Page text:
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Observe Pet Obesity Awareness Day in October

Monday, October 2, 2017  
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With the US pet obesity rate close to 54% for dogs and 59% for cats, the Arizona Veterinary Medical Association (AzVMA) encourages pet owners to join with their veterinarians to assess their pets’ weight and lifestyle in observance of Pet Obesity Awareness Day on Wednesday, October 11.  

The observance marks an annual nationwide survey conducted by the Association for Pet Obesity Prevention (APOP), which includes results from participating veterinarians and pet owners.  This information is collected to report statistics on pet obesity each year.

“Obesity has been shown to have a negative impact on a pet’s health. Studies have shown that keeping a pet at an ideal body weight can extend a pet’s life up to 15% or approximately 2 years,” says Brian Serbin, DVM, of Ingleside Animal Hospital, Phoenix.  

Your veterinarian is a key resource in determining your pet’s ideal weight using a standardized reference tool called the body condition score (BCS).   The BCS rates your pet’s weight from their overhead and side silhouettes based on a standard body shape index.  An ideal BCS is indicated by an observable, but not extreme, waistline and a natural abdominal tuck; ribs are easily felt under a thin layer of fat.  Overweight and obese pets have rounder silhouettes with little or no waistline or abdominal tuck.  Their ribs are felt under a substantial layer of fat, or are not able to be felt at all.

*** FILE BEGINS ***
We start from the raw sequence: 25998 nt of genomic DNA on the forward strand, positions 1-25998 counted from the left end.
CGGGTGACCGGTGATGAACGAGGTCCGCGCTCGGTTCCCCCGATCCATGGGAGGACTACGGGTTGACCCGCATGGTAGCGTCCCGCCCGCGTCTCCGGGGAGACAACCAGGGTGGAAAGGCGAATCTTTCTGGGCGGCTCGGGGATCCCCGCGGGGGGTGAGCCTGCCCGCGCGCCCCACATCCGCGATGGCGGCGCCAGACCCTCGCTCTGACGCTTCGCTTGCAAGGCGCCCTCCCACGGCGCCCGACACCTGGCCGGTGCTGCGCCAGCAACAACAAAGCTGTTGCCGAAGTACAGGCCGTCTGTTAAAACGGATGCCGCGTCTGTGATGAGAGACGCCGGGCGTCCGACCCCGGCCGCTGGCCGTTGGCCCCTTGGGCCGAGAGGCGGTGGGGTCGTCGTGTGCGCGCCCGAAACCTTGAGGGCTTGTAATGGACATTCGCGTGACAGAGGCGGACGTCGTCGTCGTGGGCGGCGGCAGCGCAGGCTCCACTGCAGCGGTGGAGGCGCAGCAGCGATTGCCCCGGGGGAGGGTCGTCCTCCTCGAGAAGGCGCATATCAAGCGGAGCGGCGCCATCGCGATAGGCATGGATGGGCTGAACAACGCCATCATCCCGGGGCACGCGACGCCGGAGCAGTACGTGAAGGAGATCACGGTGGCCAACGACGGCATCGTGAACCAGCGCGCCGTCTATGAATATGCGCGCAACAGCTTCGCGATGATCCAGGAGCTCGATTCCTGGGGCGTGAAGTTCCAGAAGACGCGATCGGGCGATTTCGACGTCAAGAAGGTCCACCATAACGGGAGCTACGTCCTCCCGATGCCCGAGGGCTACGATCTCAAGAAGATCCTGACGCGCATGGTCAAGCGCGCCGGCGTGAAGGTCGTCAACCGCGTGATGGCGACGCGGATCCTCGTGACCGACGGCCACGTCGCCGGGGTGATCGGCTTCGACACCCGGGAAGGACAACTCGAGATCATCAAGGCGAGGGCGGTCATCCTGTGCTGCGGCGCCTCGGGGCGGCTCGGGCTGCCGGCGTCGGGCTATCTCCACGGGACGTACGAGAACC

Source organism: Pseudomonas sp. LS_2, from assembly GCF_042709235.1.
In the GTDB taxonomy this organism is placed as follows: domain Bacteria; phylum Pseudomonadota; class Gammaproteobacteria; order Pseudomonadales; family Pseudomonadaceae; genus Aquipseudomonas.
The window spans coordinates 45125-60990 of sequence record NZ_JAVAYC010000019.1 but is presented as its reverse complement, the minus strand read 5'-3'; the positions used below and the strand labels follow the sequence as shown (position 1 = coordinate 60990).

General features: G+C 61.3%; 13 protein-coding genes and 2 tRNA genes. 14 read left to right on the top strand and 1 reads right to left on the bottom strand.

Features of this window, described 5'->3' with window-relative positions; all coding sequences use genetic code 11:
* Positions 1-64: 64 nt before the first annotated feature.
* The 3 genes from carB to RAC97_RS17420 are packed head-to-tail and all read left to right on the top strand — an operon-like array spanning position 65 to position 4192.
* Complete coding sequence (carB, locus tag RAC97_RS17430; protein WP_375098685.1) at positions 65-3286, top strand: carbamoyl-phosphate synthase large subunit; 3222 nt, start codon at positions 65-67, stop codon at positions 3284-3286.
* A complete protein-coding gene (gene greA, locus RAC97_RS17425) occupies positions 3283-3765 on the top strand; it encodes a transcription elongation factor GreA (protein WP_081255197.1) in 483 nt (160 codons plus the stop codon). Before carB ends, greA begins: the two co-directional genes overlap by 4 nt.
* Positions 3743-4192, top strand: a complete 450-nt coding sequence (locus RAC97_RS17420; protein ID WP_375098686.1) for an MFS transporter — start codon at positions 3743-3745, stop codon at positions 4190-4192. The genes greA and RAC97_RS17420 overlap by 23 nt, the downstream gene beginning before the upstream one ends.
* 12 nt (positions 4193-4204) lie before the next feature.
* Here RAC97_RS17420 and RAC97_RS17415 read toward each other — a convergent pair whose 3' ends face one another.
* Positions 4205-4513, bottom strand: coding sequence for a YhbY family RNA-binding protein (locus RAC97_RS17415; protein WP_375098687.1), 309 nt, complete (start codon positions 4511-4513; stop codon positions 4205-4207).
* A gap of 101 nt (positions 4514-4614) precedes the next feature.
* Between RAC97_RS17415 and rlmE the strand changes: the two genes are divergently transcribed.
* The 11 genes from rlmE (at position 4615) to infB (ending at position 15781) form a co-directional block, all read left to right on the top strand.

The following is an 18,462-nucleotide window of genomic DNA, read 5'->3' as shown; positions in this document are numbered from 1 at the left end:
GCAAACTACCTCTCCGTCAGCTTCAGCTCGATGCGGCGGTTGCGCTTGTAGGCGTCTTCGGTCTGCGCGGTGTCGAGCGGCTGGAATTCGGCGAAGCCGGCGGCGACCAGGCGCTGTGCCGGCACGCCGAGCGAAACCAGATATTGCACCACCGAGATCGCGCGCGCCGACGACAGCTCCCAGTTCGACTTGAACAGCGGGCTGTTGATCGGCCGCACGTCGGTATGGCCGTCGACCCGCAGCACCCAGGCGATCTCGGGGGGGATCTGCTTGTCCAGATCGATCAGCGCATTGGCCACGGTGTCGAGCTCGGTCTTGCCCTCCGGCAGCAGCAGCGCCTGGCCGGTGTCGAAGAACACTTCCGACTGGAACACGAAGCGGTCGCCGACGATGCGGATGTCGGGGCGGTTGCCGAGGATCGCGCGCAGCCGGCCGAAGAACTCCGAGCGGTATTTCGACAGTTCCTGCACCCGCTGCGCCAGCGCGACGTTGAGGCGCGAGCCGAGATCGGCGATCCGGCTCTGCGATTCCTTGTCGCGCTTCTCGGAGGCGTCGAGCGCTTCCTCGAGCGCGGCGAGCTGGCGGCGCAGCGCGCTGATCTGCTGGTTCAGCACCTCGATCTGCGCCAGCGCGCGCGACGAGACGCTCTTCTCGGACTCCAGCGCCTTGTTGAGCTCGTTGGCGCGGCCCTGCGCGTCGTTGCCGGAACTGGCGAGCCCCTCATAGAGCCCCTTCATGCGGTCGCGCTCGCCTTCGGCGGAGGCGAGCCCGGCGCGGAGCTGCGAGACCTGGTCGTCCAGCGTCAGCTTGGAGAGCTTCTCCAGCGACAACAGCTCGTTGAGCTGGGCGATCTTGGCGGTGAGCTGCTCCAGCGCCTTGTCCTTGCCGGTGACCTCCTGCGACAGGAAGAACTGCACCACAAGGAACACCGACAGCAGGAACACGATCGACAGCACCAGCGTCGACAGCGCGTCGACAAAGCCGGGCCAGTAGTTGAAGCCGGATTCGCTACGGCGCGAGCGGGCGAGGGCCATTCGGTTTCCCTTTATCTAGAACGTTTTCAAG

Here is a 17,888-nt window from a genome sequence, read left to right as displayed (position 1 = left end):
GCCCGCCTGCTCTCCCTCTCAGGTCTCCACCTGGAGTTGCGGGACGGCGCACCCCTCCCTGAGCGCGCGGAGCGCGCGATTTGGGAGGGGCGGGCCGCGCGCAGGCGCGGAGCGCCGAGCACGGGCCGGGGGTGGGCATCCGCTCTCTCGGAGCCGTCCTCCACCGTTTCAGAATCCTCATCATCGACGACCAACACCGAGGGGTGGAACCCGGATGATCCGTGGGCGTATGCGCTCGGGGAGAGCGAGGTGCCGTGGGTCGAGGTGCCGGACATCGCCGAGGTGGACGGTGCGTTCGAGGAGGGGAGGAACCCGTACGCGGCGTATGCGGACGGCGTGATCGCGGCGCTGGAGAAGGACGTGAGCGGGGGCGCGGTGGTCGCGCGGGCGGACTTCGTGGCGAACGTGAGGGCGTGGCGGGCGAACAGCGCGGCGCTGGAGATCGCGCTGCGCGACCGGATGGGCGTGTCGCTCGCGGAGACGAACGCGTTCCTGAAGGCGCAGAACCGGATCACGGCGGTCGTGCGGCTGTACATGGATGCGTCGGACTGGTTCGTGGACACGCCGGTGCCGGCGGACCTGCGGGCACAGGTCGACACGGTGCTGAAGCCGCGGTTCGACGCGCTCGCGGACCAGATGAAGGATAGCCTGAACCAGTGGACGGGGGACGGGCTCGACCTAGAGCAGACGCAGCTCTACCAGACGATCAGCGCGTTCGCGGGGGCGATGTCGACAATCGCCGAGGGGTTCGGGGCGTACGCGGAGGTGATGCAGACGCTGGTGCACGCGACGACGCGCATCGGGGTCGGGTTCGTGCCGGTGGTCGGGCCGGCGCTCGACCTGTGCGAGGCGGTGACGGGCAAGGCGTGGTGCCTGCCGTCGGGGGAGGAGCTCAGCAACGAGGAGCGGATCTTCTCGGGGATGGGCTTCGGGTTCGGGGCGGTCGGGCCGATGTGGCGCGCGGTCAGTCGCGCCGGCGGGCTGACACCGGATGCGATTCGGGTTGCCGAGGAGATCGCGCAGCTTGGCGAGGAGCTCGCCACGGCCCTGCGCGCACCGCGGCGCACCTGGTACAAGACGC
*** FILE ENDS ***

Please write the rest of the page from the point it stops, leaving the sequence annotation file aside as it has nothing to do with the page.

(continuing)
Obesity can contribute to many health issues, including osteoarthritis, insulin resistance and type 2 diabetes, high blood pressure, heart and respiratory disease, and cancer, as well as lead to a possible decreased life expectancy of as much as two or more years.  Additional obesity risks include skin disorders, orthopedic conditions, metabolic and endocrine disorders, kidney dysfunction and chronic inflammation.  Overweight pets are at a greater risk during anesthesia and surgery — compared to pets in the ideal BCS range, they metabolize anesthesia slower, take longer to wake up and experience more surgical complications.  Even a few extra pounds on a cat or dog can translate into the human equivalent of being 30 or more pounds overweight.

Successful weight-loss plans take time and commitment.  Cats are especially sensitive to rapid weight loss and may quickly develop hepatic lipidosis, or fatty liver disease, which is potentially fatal.  Talk to your veterinarian about safe weight loss using a combination of exercise and the appropriate food and portion size. 

Exercise should be included in any weight loss plan.  Dogs may be walked, play in day care or dog parks, taken for a swim, and play games like tug-of-war in your home.  Cats can be engaged to play with toys, laser pointers, climbing trees and scratching posts, cardboard boxes and paper bags, and companion cats.  Focus on burning calories in fun ways.  Senior pets and those with health issues will benefit from adapted activities to suit their conditions.  Your efforts will pay off with your pet’s improved health and mobility.

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